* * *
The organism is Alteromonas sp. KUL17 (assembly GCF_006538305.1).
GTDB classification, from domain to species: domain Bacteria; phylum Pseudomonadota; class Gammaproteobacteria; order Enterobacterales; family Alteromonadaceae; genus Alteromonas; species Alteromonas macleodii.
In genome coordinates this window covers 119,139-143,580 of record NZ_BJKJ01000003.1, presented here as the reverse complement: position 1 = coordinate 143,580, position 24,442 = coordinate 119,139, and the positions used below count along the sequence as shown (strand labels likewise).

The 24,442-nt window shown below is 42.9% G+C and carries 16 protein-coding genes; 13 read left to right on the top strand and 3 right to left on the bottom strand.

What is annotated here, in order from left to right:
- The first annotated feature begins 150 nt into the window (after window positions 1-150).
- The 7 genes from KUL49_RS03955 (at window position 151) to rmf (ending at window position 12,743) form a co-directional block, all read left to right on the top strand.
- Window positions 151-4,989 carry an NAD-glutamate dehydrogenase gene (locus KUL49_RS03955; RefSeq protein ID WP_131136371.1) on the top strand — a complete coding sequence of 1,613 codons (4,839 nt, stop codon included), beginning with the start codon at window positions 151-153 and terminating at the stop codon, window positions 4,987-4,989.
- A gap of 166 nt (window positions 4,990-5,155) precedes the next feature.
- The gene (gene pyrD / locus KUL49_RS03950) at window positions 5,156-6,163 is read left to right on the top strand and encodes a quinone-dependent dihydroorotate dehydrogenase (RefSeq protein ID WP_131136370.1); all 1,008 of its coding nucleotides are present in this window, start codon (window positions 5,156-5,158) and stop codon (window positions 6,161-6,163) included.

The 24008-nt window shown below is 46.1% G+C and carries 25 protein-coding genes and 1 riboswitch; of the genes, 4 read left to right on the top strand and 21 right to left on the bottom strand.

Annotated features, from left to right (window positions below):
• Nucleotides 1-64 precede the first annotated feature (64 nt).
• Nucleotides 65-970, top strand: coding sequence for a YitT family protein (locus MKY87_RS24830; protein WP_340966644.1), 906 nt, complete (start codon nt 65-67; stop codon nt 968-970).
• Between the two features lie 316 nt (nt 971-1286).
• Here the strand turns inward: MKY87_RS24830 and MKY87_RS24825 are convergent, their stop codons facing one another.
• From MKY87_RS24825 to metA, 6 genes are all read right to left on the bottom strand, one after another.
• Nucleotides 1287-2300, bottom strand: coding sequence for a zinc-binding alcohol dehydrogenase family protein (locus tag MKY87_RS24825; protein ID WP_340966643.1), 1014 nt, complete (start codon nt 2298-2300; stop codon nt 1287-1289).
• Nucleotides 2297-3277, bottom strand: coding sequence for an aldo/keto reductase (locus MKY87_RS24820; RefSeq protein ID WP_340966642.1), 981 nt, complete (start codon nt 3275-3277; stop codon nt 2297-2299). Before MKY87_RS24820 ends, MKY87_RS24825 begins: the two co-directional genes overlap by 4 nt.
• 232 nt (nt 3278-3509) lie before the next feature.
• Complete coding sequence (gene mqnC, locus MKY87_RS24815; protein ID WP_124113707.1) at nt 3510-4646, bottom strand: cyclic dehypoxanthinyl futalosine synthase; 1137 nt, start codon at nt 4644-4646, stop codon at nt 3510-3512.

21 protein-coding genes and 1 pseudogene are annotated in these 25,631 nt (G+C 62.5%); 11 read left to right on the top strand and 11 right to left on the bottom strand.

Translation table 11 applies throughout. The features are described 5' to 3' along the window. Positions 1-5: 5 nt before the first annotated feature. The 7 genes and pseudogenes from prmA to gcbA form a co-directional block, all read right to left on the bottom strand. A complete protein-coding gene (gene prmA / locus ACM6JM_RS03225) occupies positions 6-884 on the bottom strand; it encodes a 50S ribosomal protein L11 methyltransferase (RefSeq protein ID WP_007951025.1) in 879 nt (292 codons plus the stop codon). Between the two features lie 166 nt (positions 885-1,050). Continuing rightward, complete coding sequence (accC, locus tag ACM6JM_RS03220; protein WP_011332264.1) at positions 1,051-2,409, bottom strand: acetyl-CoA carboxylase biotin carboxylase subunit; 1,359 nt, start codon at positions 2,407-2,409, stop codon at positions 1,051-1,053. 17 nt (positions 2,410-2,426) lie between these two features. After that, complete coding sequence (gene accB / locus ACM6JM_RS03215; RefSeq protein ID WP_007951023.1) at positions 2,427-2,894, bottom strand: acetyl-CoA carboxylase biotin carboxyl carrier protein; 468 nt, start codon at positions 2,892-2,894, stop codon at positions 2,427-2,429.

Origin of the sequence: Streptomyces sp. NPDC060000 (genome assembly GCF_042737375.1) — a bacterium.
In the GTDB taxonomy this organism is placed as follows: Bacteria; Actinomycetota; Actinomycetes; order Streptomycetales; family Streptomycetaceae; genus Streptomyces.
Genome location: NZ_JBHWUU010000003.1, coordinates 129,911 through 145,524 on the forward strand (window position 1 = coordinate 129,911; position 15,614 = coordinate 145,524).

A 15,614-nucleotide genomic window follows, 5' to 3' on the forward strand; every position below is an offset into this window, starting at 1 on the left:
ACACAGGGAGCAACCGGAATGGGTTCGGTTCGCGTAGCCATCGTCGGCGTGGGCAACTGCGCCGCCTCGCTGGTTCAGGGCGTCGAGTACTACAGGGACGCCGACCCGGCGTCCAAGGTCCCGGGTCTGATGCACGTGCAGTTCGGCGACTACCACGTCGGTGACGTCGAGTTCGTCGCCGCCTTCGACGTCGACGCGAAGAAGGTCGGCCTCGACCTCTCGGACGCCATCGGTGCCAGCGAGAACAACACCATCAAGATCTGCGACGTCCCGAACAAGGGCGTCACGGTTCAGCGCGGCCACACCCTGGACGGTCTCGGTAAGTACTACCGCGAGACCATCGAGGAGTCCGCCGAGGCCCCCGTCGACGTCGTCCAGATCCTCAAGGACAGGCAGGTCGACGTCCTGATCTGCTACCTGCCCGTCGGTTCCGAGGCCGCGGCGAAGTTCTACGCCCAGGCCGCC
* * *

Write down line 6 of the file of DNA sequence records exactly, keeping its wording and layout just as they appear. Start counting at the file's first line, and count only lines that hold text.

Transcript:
- The first annotated feature begins 150 nt into the window (after window positions 1-150).